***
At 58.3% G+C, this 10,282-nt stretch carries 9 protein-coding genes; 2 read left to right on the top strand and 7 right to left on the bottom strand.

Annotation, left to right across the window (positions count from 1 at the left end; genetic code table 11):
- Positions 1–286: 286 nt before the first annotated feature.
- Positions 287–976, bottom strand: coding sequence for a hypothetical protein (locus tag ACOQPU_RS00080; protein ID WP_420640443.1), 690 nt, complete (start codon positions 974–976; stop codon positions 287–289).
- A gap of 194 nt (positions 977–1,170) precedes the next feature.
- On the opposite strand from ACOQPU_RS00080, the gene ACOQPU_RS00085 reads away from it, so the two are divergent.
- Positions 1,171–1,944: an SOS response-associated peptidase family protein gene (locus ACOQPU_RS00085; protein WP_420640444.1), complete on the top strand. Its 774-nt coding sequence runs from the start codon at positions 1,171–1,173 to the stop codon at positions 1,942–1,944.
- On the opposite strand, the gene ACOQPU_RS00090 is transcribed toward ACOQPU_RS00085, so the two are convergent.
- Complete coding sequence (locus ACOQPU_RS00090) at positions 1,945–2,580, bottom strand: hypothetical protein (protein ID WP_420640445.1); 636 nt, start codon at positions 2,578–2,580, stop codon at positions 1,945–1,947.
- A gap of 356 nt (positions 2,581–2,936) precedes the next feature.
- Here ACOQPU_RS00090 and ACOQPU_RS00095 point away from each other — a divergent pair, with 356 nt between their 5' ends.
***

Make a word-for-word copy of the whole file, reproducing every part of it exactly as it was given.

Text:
At 58.3% G+C, this 10,282-nt stretch carries 9 protein-coding genes; 2 read left to right on the top strand and 7 right to left on the bottom strand.

Annotation, left to right across the window (positions count from 1 at the left end; genetic code table 11):
- Positions 1–286: 286 nt before the first annotated feature.
- Positions 287–976, bottom strand: coding sequence for a hypothetical protein (locus tag ACOQPU_RS00080; protein ID WP_420640443.1), 690 nt, complete (start codon positions 974–976; stop codon positions 287–289).
- A gap of 194 nt (positions 977–1,170) precedes the next feature.
- On the opposite strand from ACOQPU_RS00080, the gene ACOQPU_RS00085 reads away from it, so the two are divergent.
- Positions 1,171–1,944: an SOS response-associated peptidase family protein gene (locus ACOQPU_RS00085; protein WP_420640444.1), complete on the top strand. Its 774-nt coding sequence runs from the start codon at positions 1,171–1,173 to the stop codon at positions 1,942–1,944.
- On the opposite strand, the gene ACOQPU_RS00090 is transcribed toward ACOQPU_RS00085, so the two are convergent.
- Complete coding sequence (locus ACOQPU_RS00090) at positions 1,945–2,580, bottom strand: hypothetical protein (protein ID WP_420640445.1); 636 nt, start codon at positions 2,578–2,580, stop codon at positions 1,945–1,947.
- A gap of 356 nt (positions 2,581–2,936) precedes the next feature.
- Here ACOQPU_RS00090 and ACOQPU_RS00095 point away from each other — a divergent pair, with 356 nt between their 5' ends.